The office of district attorney offers a morally luxurious job. I answer to my conscience and the voters. My sole allegiance is not to a paying client, but to the truth. What I hope to be remembered for most is my zealous advocacy for victims and for an office that serves the county without, as early American oaths often required, “fear or favor or hope of reward.” My office has never prosecuted anyone because of a personal beef, or not prosecuted because of a personal relationship. Police officers, government officials, locally prominent citizens, neighbors, have all been through the system. We are, as John Adams said, a nation of laws, not of men.

So, what next? I expect I’ll be far less cautious and guarded in my public comments on criminal justice than I have been while in office. I enjoy speaking to groups at universities and associations around the country. I particularly enjoy research and writing. I’m active on the board of directors of the National District Attorneys Association, and will continue crafting policy there. I hope to continue for another 24 summers my occasional three-line role as the cowardly sheriff in “Shanghaied in Astoria,” and go into a third decade with a jazz show as the DA DJ on KMUN.

Until then, until Jan. 8, 2019, I’ll do the job the voters have asked me to do.

For the first several years as DA, I tried all the murder cases alone. I came to realize that including a deputy not only helped me and gave them experience, but I enjoyed mentoring. As my office grew from seven employees in 1994 to 20 today, more and more of the job has become administrative. Those 20 women and men do 95 percent of the daily work in the office, and will continue to do so well after I’m gone.

Ron Brown has been chief deputy since 2004. He’s developed a particularly strong skill for prosecuting sexual assault cases, sadly much more common than you might think. He has deep compassion for victims. He has the respect and admiration of the office because of his toughness at trial and his deep commitment to victims. Ron will be filing for the post as my successor, and will be on the ballot in May. I urge you to support him.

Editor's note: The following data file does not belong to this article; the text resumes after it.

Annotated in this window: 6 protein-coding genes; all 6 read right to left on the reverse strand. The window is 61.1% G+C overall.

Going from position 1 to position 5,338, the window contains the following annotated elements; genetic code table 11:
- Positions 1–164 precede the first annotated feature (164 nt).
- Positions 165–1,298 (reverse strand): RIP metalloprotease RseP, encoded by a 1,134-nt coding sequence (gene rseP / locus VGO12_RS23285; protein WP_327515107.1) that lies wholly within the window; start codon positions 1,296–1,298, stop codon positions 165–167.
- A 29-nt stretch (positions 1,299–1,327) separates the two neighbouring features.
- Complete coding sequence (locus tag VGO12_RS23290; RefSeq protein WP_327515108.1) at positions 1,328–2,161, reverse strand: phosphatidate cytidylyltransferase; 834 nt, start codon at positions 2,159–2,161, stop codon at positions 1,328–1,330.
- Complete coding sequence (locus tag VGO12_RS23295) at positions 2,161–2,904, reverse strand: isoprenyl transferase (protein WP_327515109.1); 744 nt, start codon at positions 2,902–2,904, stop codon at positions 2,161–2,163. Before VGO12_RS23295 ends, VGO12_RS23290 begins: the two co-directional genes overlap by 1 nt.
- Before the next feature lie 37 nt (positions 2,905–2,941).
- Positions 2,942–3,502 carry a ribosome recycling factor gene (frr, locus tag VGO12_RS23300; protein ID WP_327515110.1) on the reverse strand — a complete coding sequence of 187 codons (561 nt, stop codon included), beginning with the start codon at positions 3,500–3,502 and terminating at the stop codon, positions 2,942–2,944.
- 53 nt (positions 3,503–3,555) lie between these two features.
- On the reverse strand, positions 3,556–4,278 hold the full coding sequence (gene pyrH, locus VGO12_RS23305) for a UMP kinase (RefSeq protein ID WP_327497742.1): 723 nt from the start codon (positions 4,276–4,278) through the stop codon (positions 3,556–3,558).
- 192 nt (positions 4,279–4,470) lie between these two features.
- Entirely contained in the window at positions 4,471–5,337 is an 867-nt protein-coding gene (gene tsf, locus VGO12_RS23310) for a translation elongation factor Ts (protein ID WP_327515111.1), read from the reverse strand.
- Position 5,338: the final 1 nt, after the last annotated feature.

Many people showed me great kindness when I moved here as a largely unknown quantity. The late Hal Snow and his wife and partner, Jeanyse. Then vice chair of the County Commission, Don Haskell, and his wife, Carol. Steve Forrester, then the editor and publisher of The Daily Astorian. The late Randy Bowe, and Debra Bowe, who found me a literal home and threw my first welcoming party. Judy Niland and friends at the Astor Street Opry Company. Former KMUN station manager Doug Sweet.

I owe a special thanks to my greatest political ally, a force majeure, state Sen. Betsy Johnson, Oregon’s best friend of public safety.

Cindy Price and I have made Astoria our home for 23 years. I’ve no intention of retiring elsewhere. Cindy wouldn’t leave Astoria even if I did have such ideas, so that’s that. I’ll still be meeting you at the post office, at the grocery store, at the butcher shop, at the restaurants.

Despite the Douglas Adams reference in the title, I’m not leaving the planet, just the job I have loved. It is the greatest privilege in my life to stand in the well of the courtroom and represent the people of Oregon.

Thank you from the bottom of my heart for allowing me the pleasures of this fascinating job.

Joshua Marquis is the Clatsop County district attorney.